My work illustrates the beauty of man in his natural state: bearded and masculine, strong and vulnerable, magnetic, Apollonian.
The paintings are executed on finely-crafted, custom-built wood panels. Historically a male skill fostered through guilds, woodworking was passed from one generation of carpenters to the next, from fathers to sons. Reflecting this tradition, the panels are hard and strong, beautiful like the images of men that they hold.
The creation of the work has been, in part, a collaborative effort on the part of the painter, the woodworker and the models.
The models: The images were almost solely taken from “selfies” chosen by artist and subject from a collection of photos each man uses to portray himself.
The woodworker: An incredibly skilled craftsman who takes great pride in his work. He has worked with me to ensure that the grain and type of wood are perfectly paired and finished for each individual piece.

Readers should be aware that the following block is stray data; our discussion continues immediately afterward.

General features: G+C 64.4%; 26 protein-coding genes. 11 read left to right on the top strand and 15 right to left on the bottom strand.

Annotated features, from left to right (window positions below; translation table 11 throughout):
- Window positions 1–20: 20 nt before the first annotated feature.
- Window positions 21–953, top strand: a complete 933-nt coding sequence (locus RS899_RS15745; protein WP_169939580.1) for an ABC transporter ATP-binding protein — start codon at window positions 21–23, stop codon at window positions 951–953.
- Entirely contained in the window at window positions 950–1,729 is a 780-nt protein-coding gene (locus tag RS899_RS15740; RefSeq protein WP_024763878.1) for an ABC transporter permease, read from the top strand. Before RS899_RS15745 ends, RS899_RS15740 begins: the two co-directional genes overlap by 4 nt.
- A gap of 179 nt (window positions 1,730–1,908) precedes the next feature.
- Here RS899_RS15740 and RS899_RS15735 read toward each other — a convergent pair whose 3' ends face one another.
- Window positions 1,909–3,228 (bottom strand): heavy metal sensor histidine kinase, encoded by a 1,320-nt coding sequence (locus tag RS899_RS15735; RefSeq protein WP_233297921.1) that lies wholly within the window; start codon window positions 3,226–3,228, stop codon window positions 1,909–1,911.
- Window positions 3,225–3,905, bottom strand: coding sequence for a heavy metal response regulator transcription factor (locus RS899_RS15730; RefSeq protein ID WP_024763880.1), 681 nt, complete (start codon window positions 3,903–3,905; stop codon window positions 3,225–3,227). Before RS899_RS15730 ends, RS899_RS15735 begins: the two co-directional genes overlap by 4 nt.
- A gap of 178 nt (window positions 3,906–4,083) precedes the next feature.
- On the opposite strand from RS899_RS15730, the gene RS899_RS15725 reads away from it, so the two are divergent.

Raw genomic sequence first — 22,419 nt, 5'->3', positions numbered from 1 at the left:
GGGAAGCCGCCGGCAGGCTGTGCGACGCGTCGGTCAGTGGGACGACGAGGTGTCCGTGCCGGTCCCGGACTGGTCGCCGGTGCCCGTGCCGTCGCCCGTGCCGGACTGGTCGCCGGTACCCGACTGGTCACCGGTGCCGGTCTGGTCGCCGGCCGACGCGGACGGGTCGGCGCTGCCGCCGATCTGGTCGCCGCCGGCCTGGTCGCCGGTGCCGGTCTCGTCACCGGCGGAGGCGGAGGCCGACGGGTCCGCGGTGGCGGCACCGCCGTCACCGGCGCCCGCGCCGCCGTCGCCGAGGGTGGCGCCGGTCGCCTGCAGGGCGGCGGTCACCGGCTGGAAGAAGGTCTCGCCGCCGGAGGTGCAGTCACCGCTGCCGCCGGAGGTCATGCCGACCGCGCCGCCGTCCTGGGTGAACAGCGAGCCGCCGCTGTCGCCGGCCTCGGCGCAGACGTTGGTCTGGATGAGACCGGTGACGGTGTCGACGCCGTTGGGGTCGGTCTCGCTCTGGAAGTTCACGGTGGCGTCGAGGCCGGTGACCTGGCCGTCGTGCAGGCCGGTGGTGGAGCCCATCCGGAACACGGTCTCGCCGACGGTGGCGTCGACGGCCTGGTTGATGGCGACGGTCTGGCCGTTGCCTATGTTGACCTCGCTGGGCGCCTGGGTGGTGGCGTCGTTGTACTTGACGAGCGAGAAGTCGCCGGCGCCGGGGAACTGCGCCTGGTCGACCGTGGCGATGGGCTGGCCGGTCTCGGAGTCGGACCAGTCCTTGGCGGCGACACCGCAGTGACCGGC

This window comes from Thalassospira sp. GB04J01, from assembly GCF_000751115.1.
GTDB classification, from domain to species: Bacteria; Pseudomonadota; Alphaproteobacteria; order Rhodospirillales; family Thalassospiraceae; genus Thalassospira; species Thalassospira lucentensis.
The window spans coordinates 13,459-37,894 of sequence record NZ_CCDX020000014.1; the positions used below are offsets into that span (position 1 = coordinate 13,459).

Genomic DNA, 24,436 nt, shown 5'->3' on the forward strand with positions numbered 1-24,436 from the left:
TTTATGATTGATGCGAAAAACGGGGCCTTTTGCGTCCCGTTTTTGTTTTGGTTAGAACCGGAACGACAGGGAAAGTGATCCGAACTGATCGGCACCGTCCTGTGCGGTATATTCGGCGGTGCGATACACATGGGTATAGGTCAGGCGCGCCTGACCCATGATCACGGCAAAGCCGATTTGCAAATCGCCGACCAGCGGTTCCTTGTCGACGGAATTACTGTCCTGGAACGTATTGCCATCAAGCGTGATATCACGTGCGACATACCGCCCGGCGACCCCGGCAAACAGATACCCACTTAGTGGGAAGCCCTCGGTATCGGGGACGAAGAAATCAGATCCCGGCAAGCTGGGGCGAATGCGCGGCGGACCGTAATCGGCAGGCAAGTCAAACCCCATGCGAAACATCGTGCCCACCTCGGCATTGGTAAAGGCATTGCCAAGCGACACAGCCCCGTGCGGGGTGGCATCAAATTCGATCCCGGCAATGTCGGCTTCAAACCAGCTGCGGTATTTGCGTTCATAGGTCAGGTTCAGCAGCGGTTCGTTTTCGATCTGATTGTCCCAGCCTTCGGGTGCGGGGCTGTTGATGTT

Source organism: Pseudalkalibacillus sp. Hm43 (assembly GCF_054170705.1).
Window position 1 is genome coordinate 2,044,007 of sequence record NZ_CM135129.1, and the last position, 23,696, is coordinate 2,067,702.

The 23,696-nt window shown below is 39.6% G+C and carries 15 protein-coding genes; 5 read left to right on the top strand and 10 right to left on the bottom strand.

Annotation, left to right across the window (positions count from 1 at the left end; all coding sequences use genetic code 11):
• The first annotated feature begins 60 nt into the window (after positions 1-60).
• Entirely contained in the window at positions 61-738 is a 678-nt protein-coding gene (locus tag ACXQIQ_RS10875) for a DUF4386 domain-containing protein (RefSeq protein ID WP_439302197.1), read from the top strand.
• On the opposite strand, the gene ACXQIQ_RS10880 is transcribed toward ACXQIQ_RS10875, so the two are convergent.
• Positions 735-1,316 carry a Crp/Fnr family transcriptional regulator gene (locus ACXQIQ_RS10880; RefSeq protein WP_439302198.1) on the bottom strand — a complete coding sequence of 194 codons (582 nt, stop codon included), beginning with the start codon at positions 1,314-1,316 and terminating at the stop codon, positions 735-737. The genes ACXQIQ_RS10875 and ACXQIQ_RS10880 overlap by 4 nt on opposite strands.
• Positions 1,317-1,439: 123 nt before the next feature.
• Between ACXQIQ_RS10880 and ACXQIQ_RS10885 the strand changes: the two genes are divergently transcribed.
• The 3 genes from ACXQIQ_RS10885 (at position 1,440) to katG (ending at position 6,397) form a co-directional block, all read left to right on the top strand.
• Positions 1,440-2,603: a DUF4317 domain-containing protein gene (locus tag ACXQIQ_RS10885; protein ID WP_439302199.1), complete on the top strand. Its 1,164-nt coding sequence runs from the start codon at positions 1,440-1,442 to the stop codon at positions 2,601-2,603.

And finally the painter: bringing the refined craftsmanship of the woodworker, the hard refined beauty of the wood, and the beauty of the model together in the finished work.
Travis Ridlehuber was the curator of This Swarthy Face, inspired by Walt Whitman’s celebrated poem. Six up-and-coming portraitists were presented in the God and Monsters Gallery at San Francisco’s The Midway from July 15 through August 27, 2016. More information here.
Travis Ridlehuber was encouraged in his artistic endeavors at an early age, through many private drawing and painting classes. Having taught for over a decade, he chose to leave the classroom in midlife and return to school to pursue his passion for the visual arts. While studying oil painting at the University of New Mexico, he began photographing his models and developed a love for photography that continues to inform his creative process. Having grown up in the rolling hill country of central Texas, and lived, hiked, and camped his way through Alaska, Hawaii, New Mexico, and Oregon, his appreciation for the outdoorsman and the unadorned male figure is apparent in his current works.
Magnet Gallery | August 2015
This Swarthy Face
The Midway Gallery | July 2016